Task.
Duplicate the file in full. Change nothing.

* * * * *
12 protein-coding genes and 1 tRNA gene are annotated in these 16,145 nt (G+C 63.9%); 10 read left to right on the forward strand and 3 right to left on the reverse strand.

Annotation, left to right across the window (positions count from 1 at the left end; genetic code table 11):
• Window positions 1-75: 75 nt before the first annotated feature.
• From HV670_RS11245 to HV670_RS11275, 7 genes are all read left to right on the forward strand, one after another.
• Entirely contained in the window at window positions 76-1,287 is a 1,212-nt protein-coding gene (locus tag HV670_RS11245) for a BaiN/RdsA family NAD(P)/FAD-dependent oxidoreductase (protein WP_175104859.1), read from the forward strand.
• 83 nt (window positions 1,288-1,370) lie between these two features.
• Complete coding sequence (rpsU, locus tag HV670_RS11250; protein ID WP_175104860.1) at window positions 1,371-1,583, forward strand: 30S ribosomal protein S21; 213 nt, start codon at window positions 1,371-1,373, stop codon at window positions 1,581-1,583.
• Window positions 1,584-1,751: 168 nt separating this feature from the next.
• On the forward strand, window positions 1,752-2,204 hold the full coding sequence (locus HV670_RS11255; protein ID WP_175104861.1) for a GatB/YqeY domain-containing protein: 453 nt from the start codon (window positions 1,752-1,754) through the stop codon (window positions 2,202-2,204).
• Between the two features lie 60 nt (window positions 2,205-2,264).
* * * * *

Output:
12 protein-coding genes and 1 tRNA gene are annotated in these 16,145 nt (G+C 63.9%); 10 read left to right on the forward strand and 3 right to left on the reverse strand.

Annotation, left to right across the window (positions count from 1 at the left end; genetic code table 11):
• Window positions 1-75: 75 nt before the first annotated feature.
• From HV670_RS11245 to HV670_RS11275, 7 genes are all read left to right on the forward strand, one after another.
• Entirely contained in the window at window positions 76-1,287 is a 1,212-nt protein-coding gene (locus tag HV670_RS11245) for a BaiN/RdsA family NAD(P)/FAD-dependent oxidoreductase (protein WP_175104859.1), read from the forward strand.
• 83 nt (window positions 1,288-1,370) lie between these two features.
• Complete coding sequence (rpsU, locus tag HV670_RS11250; protein ID WP_175104860.1) at window positions 1,371-1,583, forward strand: 30S ribosomal protein S21; 213 nt, start codon at window positions 1,371-1,373, stop codon at window positions 1,581-1,583.
• Window positions 1,584-1,751: 168 nt separating this feature from the next.
• On the forward strand, window positions 1,752-2,204 hold the full coding sequence (locus HV670_RS11255; protein ID WP_175104861.1) for a GatB/YqeY domain-containing protein: 453 nt from the start codon (window positions 1,752-1,754) through the stop codon (window positions 2,202-2,204).
• Between the two features lie 60 nt (window positions 2,205-2,264).